Our back yard has received a lot of attention since we moved into our house about a year and a half ago. Now that we have whipped it into pretty good shape, it is time to focus some time to our other neglected child. Our front yard.
We have been purposely ignoring the fact that our front yard is overgrown. Calling it a yard is actually quite generous. Let’s go with swamp/thicket depending on the season. Unfortunately, we don’t have many before pictures. Why would we? It was pretty ugly.
But why have we been ignoring it? Two simple words can explain: identity crisis. Our home is like a little chalet in the woods. From the road, it is hard to see in the summertime due to all of the foliage blocking the view. Not only does this foliage provide us with some extra privacy, but it also gives that wild, unmaintained cabin look. So this is where the identity crisis comes in. Do we want to keep the wild look that resembles a yard that is let go? Or do we want to thin out the front, providing a cleaner look?
We decided to meet in the middle. We want to keep that woodsy feel without the sloppy, unmaintained look. There are a lot of thickets, small trees, dead trees, and poison ivy that can be removed. After they are gone, all of the large ash, black walnut, and locust trees will actually draw more attention to themselves. A different look and feel, but a pleasant one.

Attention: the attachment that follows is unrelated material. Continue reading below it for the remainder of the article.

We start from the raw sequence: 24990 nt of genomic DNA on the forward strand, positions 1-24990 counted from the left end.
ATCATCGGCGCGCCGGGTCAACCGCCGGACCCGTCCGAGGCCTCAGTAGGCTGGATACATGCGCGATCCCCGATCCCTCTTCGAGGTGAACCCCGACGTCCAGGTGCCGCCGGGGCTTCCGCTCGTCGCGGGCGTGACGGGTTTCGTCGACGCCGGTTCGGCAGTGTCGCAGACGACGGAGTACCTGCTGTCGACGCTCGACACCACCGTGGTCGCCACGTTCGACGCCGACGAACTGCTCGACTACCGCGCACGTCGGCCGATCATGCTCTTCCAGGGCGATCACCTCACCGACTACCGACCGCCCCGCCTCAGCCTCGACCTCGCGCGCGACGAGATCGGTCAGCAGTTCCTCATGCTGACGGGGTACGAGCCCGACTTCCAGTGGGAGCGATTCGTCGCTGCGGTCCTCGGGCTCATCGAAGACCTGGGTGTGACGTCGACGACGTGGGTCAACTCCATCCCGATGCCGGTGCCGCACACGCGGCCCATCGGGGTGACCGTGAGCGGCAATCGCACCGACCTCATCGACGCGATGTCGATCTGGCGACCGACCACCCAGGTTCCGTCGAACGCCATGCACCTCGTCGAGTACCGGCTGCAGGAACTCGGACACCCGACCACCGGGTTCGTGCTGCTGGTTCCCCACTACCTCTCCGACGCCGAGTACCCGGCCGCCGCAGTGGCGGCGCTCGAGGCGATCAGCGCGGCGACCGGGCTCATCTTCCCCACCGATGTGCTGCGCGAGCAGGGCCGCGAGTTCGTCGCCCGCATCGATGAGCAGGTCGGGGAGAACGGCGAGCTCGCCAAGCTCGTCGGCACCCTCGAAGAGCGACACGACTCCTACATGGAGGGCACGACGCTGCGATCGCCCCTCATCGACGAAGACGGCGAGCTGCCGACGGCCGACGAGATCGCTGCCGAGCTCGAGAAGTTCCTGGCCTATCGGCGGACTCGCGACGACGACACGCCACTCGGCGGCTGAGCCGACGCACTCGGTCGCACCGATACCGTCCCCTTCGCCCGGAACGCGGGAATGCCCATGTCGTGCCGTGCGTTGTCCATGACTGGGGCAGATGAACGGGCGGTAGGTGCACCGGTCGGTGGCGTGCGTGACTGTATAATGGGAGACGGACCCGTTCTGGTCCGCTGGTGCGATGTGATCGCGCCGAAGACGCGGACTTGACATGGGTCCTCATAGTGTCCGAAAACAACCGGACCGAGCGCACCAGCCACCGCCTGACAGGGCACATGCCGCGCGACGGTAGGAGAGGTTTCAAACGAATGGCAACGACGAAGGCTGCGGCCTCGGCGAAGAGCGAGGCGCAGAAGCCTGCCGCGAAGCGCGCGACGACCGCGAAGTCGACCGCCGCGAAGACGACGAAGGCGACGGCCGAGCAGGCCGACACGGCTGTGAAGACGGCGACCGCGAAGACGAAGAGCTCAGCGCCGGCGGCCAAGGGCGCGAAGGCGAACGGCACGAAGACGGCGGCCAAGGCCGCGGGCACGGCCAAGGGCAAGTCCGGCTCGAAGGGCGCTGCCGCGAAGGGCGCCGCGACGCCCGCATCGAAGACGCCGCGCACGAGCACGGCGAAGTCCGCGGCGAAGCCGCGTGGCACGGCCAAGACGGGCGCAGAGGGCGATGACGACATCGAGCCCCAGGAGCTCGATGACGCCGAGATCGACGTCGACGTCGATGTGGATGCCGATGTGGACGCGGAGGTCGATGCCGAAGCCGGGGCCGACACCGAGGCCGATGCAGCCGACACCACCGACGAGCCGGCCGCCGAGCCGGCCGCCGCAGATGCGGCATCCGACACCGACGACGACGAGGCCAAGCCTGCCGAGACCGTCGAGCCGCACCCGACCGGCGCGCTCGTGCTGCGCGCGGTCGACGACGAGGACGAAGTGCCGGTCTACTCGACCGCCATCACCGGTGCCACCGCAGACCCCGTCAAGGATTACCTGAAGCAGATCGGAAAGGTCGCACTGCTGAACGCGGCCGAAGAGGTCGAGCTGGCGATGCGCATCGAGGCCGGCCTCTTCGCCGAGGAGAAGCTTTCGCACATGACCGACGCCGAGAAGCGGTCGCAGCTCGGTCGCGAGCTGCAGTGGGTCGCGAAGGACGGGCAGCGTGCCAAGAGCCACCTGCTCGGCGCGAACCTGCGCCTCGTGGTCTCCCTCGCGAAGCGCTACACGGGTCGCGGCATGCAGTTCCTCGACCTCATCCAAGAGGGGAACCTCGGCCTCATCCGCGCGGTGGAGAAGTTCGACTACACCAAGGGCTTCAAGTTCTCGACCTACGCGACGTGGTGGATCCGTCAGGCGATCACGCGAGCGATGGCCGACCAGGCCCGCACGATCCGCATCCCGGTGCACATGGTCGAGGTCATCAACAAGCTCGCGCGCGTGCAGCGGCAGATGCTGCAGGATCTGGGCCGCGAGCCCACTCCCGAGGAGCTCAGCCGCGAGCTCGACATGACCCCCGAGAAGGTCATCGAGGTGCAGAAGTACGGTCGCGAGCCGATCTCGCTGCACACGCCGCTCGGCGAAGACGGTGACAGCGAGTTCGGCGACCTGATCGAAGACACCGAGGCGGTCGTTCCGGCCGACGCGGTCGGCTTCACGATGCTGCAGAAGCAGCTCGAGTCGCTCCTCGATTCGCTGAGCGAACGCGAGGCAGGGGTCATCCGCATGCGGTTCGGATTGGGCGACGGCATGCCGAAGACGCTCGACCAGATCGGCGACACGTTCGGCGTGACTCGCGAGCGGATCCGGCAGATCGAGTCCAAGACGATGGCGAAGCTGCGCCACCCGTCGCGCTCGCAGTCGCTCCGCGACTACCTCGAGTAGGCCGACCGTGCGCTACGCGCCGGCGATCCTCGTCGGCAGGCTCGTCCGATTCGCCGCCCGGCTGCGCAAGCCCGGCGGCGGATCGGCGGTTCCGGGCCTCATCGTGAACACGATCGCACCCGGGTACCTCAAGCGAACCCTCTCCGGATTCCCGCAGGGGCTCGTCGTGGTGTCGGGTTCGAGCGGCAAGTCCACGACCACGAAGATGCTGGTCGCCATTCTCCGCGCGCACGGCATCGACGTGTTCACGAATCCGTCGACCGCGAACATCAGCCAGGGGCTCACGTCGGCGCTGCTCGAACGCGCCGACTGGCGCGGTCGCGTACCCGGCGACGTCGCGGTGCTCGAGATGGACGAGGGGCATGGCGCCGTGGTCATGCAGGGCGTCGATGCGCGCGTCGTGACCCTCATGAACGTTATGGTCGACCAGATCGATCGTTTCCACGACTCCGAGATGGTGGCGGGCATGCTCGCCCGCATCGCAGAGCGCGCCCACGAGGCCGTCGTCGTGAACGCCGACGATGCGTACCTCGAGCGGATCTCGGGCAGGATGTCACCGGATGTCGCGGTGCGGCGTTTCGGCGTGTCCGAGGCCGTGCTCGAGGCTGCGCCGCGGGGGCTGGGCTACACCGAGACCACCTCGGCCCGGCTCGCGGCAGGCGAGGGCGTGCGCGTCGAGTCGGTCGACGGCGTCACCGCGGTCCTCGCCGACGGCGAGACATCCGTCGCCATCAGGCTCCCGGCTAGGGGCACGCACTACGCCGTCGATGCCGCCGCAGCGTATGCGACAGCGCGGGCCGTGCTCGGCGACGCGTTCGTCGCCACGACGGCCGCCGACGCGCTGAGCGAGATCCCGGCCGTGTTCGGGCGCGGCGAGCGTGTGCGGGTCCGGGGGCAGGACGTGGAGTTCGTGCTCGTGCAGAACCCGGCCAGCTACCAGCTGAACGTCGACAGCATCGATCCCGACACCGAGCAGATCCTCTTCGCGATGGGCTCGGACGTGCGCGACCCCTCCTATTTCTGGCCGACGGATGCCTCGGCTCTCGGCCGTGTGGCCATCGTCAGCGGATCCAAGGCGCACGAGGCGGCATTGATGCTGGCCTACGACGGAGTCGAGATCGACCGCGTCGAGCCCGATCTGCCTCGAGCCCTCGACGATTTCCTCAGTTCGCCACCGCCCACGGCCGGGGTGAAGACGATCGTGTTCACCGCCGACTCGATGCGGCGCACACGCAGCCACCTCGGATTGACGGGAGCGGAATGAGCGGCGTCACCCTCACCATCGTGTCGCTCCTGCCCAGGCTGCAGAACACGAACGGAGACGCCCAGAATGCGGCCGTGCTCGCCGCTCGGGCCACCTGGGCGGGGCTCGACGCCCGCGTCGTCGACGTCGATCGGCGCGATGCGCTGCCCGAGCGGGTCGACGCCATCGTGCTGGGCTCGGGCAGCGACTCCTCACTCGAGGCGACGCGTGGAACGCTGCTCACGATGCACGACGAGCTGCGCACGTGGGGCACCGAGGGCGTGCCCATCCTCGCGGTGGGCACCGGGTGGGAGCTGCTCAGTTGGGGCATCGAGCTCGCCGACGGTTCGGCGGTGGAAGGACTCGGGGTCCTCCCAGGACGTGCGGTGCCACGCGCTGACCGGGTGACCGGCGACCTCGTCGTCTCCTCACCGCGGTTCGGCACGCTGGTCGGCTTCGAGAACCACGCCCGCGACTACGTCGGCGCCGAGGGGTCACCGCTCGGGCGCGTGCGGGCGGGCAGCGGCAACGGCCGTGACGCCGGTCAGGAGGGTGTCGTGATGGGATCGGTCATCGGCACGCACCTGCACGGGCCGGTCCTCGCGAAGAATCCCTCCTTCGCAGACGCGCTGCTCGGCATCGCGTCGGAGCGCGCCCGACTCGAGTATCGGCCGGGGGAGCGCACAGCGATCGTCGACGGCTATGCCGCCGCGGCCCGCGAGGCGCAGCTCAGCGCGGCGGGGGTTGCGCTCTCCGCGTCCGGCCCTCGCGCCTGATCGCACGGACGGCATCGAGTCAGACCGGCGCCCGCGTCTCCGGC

So I got out the chainsaw and went to town. It looked like a disaster zone. But what a great feeling! Do you know when you clean out your garage or closet and throw out old stuff that you have been hanging onto for no good reason? Isn’t it such a liberating feeling? That’s how this was. I’ve been wanting to hang on to all of these trees, but once they were gone it looked so much better!
After a nice
little big bonfire, the only sign of what once existed is a pile of ash. Not only can our house now be seen from the road, it actually looks like someone lives there! Imagine that.